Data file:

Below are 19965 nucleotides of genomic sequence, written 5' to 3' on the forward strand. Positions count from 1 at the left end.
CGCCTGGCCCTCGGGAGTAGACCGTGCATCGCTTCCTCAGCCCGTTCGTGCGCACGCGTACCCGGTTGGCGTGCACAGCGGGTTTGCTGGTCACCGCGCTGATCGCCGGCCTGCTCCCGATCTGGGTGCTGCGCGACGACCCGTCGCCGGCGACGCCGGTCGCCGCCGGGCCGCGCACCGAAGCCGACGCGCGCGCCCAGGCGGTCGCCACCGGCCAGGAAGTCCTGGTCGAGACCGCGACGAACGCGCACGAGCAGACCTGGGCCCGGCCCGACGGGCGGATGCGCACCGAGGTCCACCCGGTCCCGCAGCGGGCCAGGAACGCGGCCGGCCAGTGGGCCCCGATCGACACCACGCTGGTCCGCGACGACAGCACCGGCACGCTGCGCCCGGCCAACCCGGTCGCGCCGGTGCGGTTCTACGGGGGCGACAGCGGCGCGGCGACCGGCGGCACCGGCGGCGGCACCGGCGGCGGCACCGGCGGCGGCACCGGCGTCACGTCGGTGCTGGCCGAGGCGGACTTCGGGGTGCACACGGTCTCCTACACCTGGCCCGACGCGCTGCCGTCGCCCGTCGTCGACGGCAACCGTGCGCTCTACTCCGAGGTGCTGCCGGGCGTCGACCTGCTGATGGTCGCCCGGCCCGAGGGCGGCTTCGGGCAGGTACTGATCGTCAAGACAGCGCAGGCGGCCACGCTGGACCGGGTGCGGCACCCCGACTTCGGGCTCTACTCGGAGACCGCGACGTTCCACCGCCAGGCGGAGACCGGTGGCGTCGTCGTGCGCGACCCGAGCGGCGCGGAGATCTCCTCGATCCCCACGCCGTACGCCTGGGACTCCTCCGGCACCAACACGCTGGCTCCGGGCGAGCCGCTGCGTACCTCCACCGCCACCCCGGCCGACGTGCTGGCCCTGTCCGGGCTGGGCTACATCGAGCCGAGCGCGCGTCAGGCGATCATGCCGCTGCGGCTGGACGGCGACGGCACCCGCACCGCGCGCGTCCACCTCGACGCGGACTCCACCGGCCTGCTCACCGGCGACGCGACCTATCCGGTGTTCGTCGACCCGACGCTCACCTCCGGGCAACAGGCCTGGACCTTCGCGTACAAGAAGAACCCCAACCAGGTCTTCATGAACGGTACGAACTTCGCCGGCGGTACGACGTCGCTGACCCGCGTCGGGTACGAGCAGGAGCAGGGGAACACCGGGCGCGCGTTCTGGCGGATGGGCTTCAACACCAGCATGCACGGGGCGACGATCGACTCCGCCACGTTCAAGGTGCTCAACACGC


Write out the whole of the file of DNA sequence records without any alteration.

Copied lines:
Below are 19965 nucleotides of genomic sequence, written 5' to 3' on the forward strand. Positions count from 1 at the left end.
CGCCTGGCCCTCGGGAGTAGACCGTGCATCGCTTCCTCAGCCCGTTCGTGCGCACGCGTACCCGGTTGGCGTGCACAGCGGGTTTGCTGGTCACCGCGCTGATCGCCGGCCTGCTCCCGATCTGGGTGCTGCGCGACGACCCGTCGCCGGCGACGCCGGTCGCCGCCGGGCCGCGCACCGAAGCCGACGCGCGCGCCCAGGCGGTCGCCACCGGCCAGGAAGTCCTGGTCGAGACCGCGACGAACGCGCACGAGCAGACCTGGGCCCGGCCCGACGGGCGGATGCGCACCGAGGTCCACCCGGTCCCGCAGCGGGCCAGGAACGCGGCCGGCCAGTGGGCCCCGATCGACACCACGCTGGTCCGCGACGACAGCACCGGCACGCTGCGCCCGGCCAACCCGGTCGCGCCGGTGCGGTTCTACGGGGGCGACAGCGGCGCGGCGACCGGCGGCACCGGCGGCGGCACCGGCGGCGGCACCGGCGGCGGCACCGGCGTCACGTCGGTGCTGGCCGAGGCGGACTTCGGGGTGCACACGGTCTCCTACACCTGGCCCGACGCGCTGCCGTCGCCCGTCGTCGACGGCAACCGTGCGCTCTACTCCGAGGTGCTGCCGGGCGTCGACCTGCTGATGGTCGCCCGGCCCGAGGGCGGCTTCGGGCAGGTACTGATCGTCAAGACAGCGCAGGCGGCCACGCTGGACCGGGTGCGGCACCCCGACTTCGGGCTCTACTCGGAGACCGCGACGTTCCACCGCCAGGCGGAGACCGGTGGCGTCGTCGTGCGCGACCCGAGCGGCGCGGAGATCTCCTCGATCCCCACGCCGTACGCCTGGGACTCCTCCGGCACCAACACGCTGGCTCCGGGCGAGCCGCTGCGTACCTCCACCGCCACCCCGGCCGACGTGCTGGCCCTGTCCGGGCTGGGCTACATCGAGCCGAGCGCGCGTCAGGCGATCATGCCGCTGCGGCTGGACGGCGACGGCACCCGCACCGCGCGCGTCCACCTCGACGCGGACTCCACCGGCCTGCTCACCGGCGACGCGACCTATCCGGTGTTCGTCGACCCGACGCTCACCTCCGGGCAACAGGCCTGGACCTTCGCGTACAAGAAGAACCCCAACCAGGTCTTCATGAACGGTACGAACTTCGCCGGCGGTACGACGTCGCTGACCCGCGTCGGGTACGAGCAGGAGCAGGGGAACACCGGGCGCGCGTTCTGGCGGATGGGCTTCAACACCAGCATGCACGGGGCGACGATCGACTCCGCCACGTTCAAGGTGCTCAACACGC